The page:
• Leverage your iconic assets and deliver a holistic experience. When I walked out of that theater on opening night, beyond just being impressed by the story, feeling anxious for the next chapter, and replaying the key sequences in my mind… I just felt awesome.  For the first time in over 30 years, I left feeling that same childlike wonder that the original Star Wars movies had provided.  It wasn’t just a good product─ it was an amazing experience.  J.J. Abrams and his team took time to not only understand the key functional elements that fans wanted to see, but also the experiential ones that the fans yearned to feel.  Touching moments with legendary heroes like Han Solo, Princess/General Leia, and Luke Skywalker.  Classic icons like the Millennium Falcon, C-3PO, and R2-D2.  The brilliant John Williams soundtrack and live action special effects.  Disney didn’t just understand the physical elements to make this movie work for fans… they understood the emotional ones as well, and delivered an experience that satisfied its audience in mind, heart, and soul. 
  • Don’t explain all of the magic.  One of the most amazing elements of the original 1977 Star Wars adventure was the unexplained nature of the Force.  Luke Skywalker’s mentor Obi-Wan Kenobi attempted to explain this mythical power by saying, “…the Force is what gives a Jedi his power. It’s an energy field created by all living things. It surrounds us and penetrates us; it binds the galaxy together.”   This Force could only be wielded by a select few individuals and enabled powers like super human agility, Jedi mind tricks, and an ability to commune with spirits from the past.  It is never really explained how this works or why certain individuals are chosen, but this magical, spiritual mystery creates part of the aura and mystique that made the movie so compelling.  When George Lucas later brought the prequel trilogy to life, he made the choice to provide a biological explanation for this once mystical Force.  Midichlorians were defined as some sort of microorganisms found in all living things but in a higher concentration among Jedis─ more like a performance enhancing drug than a mythical power.  While he gave the audience a reasonable scientific explanation, he managed to destroy what had until then been purely magical.  With the Force Awakens, J.J. Abrams went back to the mystical Force qualities, and thus brought back the mystery and mysticism of the original films.  Audiences love a little magic, and the best magic doesn’t need a worldly explanation.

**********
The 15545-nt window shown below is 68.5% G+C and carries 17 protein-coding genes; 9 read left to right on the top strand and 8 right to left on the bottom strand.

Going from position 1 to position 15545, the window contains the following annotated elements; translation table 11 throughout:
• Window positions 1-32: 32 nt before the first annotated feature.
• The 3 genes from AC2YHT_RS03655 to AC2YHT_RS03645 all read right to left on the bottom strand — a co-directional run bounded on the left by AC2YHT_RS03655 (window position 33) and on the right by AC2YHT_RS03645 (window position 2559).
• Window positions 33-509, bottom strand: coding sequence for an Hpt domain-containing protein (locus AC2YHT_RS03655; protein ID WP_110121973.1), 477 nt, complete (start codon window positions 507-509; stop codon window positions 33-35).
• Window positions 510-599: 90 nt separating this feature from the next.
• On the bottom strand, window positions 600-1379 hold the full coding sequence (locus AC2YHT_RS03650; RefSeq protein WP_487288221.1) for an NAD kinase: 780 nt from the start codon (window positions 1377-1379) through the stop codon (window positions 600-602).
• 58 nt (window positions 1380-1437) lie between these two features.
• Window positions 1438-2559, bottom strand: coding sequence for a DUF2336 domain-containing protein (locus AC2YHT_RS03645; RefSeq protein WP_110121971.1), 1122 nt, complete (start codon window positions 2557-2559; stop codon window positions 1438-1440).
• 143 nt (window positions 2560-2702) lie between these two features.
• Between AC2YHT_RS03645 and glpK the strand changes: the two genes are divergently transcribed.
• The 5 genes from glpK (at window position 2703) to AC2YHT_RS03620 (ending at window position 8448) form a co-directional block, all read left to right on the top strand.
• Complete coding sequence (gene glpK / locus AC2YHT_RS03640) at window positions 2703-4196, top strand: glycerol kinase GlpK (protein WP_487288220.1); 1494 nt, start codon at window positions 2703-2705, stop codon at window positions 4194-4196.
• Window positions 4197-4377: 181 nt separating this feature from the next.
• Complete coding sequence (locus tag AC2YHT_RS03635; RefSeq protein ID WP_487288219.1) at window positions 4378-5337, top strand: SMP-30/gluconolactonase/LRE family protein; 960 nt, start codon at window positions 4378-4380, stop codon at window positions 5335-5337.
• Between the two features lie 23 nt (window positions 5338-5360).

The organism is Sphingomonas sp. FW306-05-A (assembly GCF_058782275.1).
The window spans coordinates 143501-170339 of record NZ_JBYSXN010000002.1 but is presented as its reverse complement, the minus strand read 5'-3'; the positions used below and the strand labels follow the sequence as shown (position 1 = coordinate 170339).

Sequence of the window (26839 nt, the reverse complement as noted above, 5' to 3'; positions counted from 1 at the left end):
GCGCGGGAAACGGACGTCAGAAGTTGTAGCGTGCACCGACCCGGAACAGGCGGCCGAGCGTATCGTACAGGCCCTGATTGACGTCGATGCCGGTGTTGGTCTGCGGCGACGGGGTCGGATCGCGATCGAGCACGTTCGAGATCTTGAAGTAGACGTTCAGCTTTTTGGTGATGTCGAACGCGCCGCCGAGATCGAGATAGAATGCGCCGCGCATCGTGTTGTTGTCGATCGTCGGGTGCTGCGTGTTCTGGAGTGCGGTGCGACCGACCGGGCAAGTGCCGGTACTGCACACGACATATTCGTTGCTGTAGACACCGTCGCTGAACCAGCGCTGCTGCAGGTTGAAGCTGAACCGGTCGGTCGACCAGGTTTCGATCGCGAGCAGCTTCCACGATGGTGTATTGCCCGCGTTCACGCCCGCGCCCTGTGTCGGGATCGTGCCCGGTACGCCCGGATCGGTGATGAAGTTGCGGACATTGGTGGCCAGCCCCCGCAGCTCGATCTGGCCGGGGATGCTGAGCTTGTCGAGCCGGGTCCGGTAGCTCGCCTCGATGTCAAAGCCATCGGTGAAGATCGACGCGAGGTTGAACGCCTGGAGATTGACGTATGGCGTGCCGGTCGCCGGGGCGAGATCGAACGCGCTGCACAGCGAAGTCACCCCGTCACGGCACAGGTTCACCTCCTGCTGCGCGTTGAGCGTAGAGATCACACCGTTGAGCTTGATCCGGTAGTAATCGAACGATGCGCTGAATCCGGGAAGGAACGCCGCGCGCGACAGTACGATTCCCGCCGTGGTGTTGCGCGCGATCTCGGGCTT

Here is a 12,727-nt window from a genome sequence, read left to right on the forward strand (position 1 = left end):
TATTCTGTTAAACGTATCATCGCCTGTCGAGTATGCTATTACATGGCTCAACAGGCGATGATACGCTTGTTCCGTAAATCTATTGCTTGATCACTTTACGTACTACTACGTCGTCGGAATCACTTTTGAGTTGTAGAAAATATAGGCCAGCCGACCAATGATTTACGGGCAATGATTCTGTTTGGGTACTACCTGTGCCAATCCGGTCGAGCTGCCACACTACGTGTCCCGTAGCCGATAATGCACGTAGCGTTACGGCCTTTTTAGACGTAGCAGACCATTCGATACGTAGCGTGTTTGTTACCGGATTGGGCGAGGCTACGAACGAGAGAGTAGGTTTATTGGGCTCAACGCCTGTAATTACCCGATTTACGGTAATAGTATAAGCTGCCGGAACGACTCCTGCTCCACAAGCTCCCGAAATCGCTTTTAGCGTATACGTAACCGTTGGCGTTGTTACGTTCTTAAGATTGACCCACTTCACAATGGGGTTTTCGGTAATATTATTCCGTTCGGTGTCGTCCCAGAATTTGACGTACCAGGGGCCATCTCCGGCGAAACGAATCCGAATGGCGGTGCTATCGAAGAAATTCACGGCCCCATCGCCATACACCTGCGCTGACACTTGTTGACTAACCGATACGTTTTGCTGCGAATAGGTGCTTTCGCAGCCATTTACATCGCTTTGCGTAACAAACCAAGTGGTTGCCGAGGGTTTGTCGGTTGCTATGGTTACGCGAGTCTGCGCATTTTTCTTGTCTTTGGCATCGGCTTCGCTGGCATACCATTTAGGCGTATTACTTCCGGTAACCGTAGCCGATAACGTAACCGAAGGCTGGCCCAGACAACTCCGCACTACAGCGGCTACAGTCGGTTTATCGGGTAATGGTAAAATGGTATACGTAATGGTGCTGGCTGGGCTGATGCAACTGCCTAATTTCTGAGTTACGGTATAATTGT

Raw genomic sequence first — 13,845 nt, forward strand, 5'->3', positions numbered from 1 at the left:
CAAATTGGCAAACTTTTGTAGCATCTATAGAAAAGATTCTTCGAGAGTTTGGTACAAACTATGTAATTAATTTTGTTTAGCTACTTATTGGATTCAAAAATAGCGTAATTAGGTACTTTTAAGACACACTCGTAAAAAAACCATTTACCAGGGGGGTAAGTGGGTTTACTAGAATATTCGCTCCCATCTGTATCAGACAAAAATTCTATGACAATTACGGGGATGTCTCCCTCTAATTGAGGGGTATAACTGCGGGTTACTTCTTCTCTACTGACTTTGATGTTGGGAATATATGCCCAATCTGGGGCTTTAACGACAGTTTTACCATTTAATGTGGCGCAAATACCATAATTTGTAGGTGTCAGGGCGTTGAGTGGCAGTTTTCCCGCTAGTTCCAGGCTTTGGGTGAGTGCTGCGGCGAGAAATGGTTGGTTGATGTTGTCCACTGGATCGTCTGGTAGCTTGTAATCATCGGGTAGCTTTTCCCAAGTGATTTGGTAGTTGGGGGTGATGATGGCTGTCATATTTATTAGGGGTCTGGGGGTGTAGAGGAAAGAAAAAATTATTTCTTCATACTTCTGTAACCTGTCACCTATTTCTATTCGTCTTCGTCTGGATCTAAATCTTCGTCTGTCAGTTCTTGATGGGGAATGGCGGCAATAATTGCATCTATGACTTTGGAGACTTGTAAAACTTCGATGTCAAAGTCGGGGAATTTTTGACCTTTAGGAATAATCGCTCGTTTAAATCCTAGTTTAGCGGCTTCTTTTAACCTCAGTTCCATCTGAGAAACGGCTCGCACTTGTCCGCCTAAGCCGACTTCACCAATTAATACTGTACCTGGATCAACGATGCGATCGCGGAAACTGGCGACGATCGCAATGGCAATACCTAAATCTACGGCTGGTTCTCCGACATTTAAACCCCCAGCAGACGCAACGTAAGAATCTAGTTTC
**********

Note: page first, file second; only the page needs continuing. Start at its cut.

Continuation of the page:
• Never compromise quality for timing. No matter the endeavor, there is always pressure to get products to market at a lightspeed pace.  Case in point, executives at Disney initially targeted a May 2015 launch for The Force Awakens, putting a lot of pressure on the team to quickly get a winning movie to market.  Ultimately, Abrams and his team convinced Disney to postpone the release date to December of 2015 to insure that they could not just deliver a good movie, but an outstanding one.  I have no doubt that it was a painful decision for Disney to delay, but ultimately one that they did make so as to maximize the team’s ability to deliver the highest quality product.  While a painful decision in the moment, today they are reaping the rewards of one of the most successful movies of all time.  Years from now, when they look back on the epic success that this movie yielded, there will not even be a semblance of a memory of the angst that resulted from a 7 month delay.  When creating something magical, it is far more important to get it right than to get it fast.

When Disney took over the Star Wars franchise, it is clear that they made it their mission to deeply understand what drove a four decade long love affair with the science fiction saga.  They managed to rekindle the magical experience of the originals, delight the most passionate of their loyal followers, and create a new generation of Jedi fans.  And while some critics have alleged that the new movie was too much of a reboot of the originals and not enough of a new twist, Disney understood that this was exactly what the franchise needed to kick off this next era.  After the prequel “brand restage” missed the mark, Disney went back to what worked and thus helped Star Wars return to its original glory.  I am fascinated to see where they go next with the saga, and how they manage to maintain yet evolve the Star Wars equity.  And their story has already become a fascinating case study for how to restage a brand, and to provide new innovation that furthers a story that works.


Check out my book, Agents of Change, available in paperback and eBook additions on Amazon.com